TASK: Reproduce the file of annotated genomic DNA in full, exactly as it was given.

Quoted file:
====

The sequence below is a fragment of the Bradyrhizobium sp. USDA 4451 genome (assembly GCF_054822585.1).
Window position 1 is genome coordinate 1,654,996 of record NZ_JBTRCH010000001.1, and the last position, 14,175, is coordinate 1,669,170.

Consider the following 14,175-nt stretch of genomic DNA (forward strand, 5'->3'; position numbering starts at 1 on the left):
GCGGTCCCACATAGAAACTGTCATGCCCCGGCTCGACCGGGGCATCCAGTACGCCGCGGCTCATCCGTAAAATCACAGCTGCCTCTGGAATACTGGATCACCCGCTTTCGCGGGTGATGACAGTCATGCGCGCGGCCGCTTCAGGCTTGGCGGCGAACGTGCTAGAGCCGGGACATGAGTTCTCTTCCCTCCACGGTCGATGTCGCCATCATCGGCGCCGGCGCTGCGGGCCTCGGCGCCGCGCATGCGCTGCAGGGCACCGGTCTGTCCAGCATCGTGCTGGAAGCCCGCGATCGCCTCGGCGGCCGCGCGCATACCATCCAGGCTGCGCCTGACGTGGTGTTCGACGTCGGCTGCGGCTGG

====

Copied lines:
The sequence below is a fragment of the Bradyrhizobium sp. USDA 4451 genome (assembly GCF_054822585.1).
Window position 1 is genome coordinate 1,654,996 of record NZ_JBTRCH010000001.1, and the last position, 14,175, is coordinate 1,669,170.

Consider the following 14,175-nt stretch of genomic DNA (forward strand, 5'->3'; position numbering starts at 1 on the left):
GCGGTCCCACATAGAAACTGTCATGCCCCGGCTCGACCGGGGCATCCAGTACGCCGCGGCTCATCCGTAAAATCACAGCTGCCTCTGGAATACTGGATCACCCGCTTTCGCGGGTGATGACAGTCATGCGCGCGGCCGCTTCAGGCTTGGCGGCGAACGTGCTAGAGCCGGGACATGAGTTCTCTTCCCTCCACGGTCGATGTCGCCATCATCGGCGCCGGCGCTGCGGGCCTCGGCGCCGCGCATGCGCTGCAGGGCACCGGTCTGTCCAGCATCGTGCTGGAAGCCCGCGATCGCCTCGGCGGCCGCGCGCATACCATCCAGGCTGCGCCTGACGTGGTGTTCGACGTCGGCTGCGGCTGG